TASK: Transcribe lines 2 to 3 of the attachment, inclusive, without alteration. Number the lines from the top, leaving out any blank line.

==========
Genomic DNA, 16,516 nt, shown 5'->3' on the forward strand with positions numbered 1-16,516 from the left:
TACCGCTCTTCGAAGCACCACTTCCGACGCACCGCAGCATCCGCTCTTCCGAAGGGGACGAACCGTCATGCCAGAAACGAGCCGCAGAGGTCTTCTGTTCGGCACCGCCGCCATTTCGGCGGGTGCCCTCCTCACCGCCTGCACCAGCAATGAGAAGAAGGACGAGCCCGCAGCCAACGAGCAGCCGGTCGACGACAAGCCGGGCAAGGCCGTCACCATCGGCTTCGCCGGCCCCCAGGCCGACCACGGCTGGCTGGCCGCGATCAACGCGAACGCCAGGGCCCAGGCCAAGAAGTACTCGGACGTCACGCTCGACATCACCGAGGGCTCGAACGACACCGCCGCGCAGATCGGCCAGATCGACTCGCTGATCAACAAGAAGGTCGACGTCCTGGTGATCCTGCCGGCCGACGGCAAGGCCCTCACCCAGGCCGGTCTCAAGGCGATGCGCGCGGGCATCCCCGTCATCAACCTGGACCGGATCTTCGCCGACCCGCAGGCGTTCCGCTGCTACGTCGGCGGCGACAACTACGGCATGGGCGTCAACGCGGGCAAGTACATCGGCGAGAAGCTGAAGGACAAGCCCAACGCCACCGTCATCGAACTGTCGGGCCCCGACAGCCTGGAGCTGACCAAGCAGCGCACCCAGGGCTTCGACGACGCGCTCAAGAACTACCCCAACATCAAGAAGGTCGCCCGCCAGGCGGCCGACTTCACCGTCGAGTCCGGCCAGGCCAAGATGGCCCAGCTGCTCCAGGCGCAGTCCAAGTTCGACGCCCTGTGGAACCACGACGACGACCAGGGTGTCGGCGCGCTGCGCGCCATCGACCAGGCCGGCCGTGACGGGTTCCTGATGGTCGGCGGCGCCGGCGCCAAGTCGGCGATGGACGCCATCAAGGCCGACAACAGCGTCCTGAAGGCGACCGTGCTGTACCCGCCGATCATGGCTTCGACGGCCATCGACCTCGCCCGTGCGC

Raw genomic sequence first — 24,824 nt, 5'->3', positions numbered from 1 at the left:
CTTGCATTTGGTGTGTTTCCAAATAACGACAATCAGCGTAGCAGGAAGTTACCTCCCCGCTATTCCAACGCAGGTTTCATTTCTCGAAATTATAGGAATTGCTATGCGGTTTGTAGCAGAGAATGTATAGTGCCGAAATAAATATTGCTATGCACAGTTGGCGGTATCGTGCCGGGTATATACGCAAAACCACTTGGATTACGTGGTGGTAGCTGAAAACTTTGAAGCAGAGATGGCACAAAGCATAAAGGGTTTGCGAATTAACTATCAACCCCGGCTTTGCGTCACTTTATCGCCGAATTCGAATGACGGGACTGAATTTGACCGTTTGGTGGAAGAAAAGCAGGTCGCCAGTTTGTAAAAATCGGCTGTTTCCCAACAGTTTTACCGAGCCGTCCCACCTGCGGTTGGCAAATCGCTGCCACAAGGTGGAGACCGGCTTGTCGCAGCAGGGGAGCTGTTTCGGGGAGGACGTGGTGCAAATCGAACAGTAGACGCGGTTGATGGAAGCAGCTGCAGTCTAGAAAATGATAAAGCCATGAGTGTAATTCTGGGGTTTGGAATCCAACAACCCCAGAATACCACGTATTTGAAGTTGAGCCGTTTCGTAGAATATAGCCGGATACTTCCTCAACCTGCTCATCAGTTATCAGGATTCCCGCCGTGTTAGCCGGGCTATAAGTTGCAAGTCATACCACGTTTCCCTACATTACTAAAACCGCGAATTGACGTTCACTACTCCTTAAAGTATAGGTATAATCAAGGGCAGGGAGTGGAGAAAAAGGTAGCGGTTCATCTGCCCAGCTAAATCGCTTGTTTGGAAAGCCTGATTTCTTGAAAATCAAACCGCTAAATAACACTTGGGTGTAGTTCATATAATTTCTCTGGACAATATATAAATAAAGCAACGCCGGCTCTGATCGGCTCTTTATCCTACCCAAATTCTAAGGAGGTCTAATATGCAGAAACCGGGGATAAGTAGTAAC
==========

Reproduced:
TACCGCTCTTCGAAGCACCACTTCCGACGCACCGCAGCATCCGCTCTTCCGAAGGGGACGAACCGTCATGCCAGAAACGAGCCGCAGAGGTCTTCTGTTCGGCACCGCCGCCATTTCGGCGGGTGCCCTCCTCACCGCCTGCACCAGCAATGAGAAGAAGGACGAGCCCGCAGCCAACGAGCAGCCGGTCGACGACAAGCCGGGCAAGGCCGTCACCATCGGCTTCGCCGGCCCCCAGGCCGACCACGGCTGGCTGGCCGCGATCAACGCGAACGCCAGGGCCCAGGCCAAGAAGTACTCGGACGTCACGCTCGACATCACCGAGGGCTCGAACGACACCGCCGCGCAGATCGGCCAGATCGACTCGCTGATCAACAAGAAGGTCGACGTCCTGGTGATCCTGCCGGCCGACGGCAAGGCCCTCACCCAGGCCGGTCTCAAGGCGATGCGCGCGGGCATCCCCGTCATCAACCTGGACCGGATCTTCGCCGACCCGCAGGCGTTCCGCTGCTACGTCGGCGGCGACAACTACGGCATGGGCGTCAACGCGGGCAAGTACATCGGCGAGAAGCTGAAGGACAAGCCCAACGCCACCGTCATCGAACTGTCGGGCCCCGACAGCCTGGAGCTGACCAAGCAGCGCACCCAGGGCTTCGACGACGCGCTCAAGAACTACCCCAACATCAAGAAGGTCGCCCGCCAGGCGGCCGACTTCACCGTCGAGTCCGGCCAGGCCAAGATGGCCCAGCTGCTCCAGGCGCAGTCCAAGTTCGACGCCCTGTGGAACCACGACGACGACCAGGGTGTCGGCGCGCTGCGCGCCATCGACCAGGCCGGCCGTGACGGGTTCCTGATGGTCGGCGGCGCCGGCGCCAAGTCGGCGATGGACGCCATCAAGGCCGACAACAGCGTCCTGAAGGCGACCGTGCTGTACCCGCCGATCATGGCTTCGACGGCCATCGACCTCGCCCGTGCGC

Raw genomic sequence first — 24,824 nt, 5'->3', positions numbered from 1 at the left: